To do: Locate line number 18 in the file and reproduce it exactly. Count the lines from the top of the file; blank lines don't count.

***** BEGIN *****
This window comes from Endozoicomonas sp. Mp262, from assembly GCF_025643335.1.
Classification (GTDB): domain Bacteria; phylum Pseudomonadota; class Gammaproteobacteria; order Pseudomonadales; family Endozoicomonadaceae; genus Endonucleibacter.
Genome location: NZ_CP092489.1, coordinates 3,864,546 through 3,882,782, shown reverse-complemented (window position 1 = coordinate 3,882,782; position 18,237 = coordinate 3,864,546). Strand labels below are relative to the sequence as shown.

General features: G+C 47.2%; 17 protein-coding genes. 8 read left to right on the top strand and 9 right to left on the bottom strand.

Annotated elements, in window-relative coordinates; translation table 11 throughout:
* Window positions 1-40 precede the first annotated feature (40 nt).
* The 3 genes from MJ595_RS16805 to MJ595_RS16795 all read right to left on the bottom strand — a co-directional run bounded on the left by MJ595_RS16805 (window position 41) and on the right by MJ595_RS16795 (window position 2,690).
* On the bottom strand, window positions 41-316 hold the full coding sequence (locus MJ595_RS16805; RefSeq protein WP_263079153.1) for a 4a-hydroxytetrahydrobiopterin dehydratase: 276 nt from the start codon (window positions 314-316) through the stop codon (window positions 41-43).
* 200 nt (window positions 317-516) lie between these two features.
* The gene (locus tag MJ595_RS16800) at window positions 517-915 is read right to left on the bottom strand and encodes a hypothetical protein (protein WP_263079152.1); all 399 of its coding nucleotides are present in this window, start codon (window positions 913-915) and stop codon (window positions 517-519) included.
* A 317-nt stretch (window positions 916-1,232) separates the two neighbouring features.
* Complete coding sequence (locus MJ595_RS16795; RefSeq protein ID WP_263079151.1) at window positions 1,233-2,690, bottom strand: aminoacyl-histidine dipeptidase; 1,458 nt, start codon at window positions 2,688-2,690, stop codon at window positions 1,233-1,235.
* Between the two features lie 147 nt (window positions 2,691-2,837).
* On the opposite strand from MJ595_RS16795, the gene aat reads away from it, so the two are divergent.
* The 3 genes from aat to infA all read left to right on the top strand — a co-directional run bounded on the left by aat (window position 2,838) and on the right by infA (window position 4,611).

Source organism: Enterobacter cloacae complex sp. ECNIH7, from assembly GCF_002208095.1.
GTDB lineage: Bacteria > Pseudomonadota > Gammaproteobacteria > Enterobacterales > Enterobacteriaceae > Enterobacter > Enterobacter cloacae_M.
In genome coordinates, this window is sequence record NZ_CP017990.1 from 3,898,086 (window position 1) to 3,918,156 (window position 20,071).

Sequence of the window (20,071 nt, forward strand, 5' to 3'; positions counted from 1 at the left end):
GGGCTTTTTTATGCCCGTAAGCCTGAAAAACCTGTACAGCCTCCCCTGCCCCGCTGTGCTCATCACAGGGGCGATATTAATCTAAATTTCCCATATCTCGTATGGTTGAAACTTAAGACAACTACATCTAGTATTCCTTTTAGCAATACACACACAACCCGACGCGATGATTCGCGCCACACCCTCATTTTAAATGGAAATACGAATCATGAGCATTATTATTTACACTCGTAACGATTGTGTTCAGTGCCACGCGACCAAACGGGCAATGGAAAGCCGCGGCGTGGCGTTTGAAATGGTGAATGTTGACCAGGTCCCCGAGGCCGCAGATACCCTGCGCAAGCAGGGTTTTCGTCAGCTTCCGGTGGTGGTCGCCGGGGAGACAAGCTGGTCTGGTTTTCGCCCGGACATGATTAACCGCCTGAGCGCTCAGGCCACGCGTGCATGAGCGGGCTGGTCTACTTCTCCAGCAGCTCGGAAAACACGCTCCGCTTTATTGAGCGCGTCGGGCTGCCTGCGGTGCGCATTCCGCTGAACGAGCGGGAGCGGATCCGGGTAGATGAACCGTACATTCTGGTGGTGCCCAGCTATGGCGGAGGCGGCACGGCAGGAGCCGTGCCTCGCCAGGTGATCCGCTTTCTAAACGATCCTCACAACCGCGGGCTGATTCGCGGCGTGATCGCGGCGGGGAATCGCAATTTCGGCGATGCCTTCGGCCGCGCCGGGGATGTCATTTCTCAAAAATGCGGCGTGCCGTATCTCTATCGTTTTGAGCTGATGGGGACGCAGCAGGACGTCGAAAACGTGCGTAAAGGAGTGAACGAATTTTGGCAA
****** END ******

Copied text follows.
In genome coordinates, this window is sequence record NZ_CP017990.1 from 3,898,086 (window position 1) to 3,918,156 (window position 20,071).